Building for Mobile with Device Orientation

Mozilla Firefox 3.5 and Firefox for Mobile 1.0 (Fennec) both have support for modifying a web applications look based on screen dimensions and current orientation. These abilities give web developers the power to build better web applications for mobile devices and the ability to optimize the browsing experience when screen space is constrained.

CSS Orientation Properties

Web applications look and feel is defined by a CSS file, so therefore the Firefox developers made it super easy to tie current orientation and screen dimensions into which CSS file to load.

For examaple: If the browser is in portrait mode, a single CSS media parameter will specify which styles to use:

@media all and (orientation: portrait) { ... }

In the same way, you can create a custom CSS stylesheet for users who are browsing with a screen size between 500 and 700 pixels:

@media screen and (min-width: 500px) and (max-width: 700px) { ... }

Orientation Events

Firefox 3.6 adds support for orientation events in JavaScript, so you can get current updates of how the user is holding their mobile device:

window.addEventListener("MozOrientation", handleOrientation, true);

Once you register the event handler, the handleOrientation function will receive an object specifying the x, y, and z value of the devices current position:

function handleOrientation(orientData) {
var x = orientData.x;
var y = orientData.y;
var z = orientData.z;

With those parameters and a game timer, you can probably build the Labyrinth game.

For those of your that are ready to start experimenting with this API right away, Mozilla Developer Center has the full Firefox orientation documentation.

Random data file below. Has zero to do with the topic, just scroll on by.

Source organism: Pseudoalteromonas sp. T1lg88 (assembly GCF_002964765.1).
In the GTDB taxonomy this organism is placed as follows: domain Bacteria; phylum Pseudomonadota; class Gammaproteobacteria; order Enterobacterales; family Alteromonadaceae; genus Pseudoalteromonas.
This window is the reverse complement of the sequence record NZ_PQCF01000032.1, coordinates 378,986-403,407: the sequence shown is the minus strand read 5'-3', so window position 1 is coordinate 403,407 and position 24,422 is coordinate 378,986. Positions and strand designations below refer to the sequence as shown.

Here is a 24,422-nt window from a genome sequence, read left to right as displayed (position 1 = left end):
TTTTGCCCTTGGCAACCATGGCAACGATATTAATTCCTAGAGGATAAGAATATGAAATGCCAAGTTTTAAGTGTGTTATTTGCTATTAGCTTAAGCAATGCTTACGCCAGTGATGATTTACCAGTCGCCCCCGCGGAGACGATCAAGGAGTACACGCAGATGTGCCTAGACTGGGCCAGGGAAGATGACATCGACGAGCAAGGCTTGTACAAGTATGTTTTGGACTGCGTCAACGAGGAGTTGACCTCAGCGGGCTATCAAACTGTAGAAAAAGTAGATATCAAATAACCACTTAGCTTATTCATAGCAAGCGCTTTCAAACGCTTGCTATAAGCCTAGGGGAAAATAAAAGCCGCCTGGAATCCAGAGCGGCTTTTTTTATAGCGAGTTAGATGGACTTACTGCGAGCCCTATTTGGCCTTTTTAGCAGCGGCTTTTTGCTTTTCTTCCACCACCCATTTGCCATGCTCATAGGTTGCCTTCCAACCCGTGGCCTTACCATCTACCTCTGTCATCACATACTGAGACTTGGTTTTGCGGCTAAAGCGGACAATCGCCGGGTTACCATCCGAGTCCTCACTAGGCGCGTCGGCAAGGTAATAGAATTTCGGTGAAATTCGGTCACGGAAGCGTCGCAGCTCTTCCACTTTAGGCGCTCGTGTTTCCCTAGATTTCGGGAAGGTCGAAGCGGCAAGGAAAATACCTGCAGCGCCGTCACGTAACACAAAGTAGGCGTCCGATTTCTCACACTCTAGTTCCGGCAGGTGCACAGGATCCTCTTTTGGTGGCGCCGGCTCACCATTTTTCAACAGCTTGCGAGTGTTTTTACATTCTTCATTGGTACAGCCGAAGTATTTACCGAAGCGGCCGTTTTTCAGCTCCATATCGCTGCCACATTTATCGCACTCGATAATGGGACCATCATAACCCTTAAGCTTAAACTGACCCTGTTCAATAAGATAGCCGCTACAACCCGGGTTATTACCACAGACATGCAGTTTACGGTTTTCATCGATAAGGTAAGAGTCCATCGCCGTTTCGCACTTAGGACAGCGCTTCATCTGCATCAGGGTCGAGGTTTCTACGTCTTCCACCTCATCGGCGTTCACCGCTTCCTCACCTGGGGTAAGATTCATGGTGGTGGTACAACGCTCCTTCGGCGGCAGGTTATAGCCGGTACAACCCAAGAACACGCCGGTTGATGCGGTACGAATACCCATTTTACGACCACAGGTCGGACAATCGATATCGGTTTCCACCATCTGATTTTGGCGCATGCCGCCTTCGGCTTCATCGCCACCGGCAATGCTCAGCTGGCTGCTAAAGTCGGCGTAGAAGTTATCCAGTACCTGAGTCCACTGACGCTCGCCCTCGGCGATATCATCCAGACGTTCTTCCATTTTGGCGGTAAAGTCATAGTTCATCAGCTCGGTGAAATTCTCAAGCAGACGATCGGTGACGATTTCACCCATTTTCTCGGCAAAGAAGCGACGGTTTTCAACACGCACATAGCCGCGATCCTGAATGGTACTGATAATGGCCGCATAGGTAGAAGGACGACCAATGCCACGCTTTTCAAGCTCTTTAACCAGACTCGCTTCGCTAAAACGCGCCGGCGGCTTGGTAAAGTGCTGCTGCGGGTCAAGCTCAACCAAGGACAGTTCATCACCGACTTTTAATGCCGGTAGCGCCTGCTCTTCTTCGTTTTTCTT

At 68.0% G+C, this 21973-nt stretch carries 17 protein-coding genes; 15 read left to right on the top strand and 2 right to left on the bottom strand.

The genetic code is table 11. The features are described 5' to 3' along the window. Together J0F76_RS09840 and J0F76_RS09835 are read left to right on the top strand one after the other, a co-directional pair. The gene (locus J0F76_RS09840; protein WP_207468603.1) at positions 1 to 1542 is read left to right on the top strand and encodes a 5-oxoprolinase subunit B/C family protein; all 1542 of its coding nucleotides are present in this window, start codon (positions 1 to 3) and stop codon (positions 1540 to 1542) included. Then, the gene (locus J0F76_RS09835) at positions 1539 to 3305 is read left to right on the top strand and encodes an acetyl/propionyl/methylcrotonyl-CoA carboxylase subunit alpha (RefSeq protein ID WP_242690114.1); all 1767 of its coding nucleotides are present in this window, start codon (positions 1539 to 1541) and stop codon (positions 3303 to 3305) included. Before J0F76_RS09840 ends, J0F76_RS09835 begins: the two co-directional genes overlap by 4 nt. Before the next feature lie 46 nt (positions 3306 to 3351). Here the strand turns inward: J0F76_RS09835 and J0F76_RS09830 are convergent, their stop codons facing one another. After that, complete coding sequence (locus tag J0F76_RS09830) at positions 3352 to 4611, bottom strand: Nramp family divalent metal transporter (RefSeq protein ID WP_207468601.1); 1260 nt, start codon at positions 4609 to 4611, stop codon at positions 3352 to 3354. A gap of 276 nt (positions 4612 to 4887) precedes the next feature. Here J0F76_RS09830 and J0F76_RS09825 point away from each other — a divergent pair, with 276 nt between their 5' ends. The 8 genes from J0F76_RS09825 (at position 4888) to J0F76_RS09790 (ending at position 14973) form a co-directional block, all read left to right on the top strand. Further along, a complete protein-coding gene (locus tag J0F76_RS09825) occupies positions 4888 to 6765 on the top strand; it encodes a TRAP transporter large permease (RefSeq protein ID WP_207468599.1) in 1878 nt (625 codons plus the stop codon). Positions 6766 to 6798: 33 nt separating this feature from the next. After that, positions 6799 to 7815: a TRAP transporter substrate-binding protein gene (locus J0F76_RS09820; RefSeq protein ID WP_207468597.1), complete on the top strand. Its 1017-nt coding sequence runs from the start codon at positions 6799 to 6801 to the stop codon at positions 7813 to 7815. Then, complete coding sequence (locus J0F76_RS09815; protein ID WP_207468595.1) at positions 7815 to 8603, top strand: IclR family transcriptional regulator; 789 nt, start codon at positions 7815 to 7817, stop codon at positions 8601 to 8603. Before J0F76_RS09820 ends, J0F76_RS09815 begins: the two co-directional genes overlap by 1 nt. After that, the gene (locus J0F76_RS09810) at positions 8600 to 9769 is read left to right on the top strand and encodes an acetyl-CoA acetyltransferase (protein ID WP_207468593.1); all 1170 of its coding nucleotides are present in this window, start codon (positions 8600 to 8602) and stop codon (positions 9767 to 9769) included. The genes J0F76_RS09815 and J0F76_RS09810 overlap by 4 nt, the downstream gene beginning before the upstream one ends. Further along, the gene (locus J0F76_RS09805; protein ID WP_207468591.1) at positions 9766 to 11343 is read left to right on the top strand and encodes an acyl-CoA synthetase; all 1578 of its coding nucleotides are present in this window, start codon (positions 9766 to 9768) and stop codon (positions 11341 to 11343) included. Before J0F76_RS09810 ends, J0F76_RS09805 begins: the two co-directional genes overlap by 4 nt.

The Cost of Endorsing H.264

As you’ve probably heard, both YouTube and Vimeo have released beta support to their massively popular websites to play videos using the HTML5 video tag instead of Flash. While I am glad the video sites are finally switching to the native HTML video tag, I am perplexed why they have gone with the non-free option.

Firefox, Safari, Google Chrome, and soon Opera all support the HTML5 video tag with the ability to play Ogg Theora encoded videos (except Safari). On the other hand, H.264 is only supported by Google Chrome and Safari. Both of these formats do the same thing, they specify a compression standard that allows for efficient playback at relatively small file sizes. There are a number of technical differences, but generally, they preform relatively the same. The big difference between the two is that Ogg Theora is royalty free and available for anybody to use, while H.264 is encumbered by patents held by the MPEG LA association. This same organization will charge anybody who uses it a hefty royalty fee starting in 2011.

If you have a personal blog and want to put a video on your website using H.264 this means you need to have to hire a lawyer to create a deal with the MPEG LA to allow you to use their codec. This will either cost you a lot of money, or they will not allow you to do it. They do have the right to simply deny you if they don’t feel like it.

However, if you use the open Ogg Theora format, you are free to simply upload the video to your website to start using it, the same as uploading an image. Ogg Theora is not covered by any patents and is royalty free.

I don’t understand why both YouTube and Vimeo are both going the non-free route. Is it simply because they have the money to pay MPEG LA? Whatever the case, endorsing H.264 encoded videos as the format for video on the web is an option for large companies with money to pay, but it’s completely the wrong choice for blog writers and any small or medium sized organization.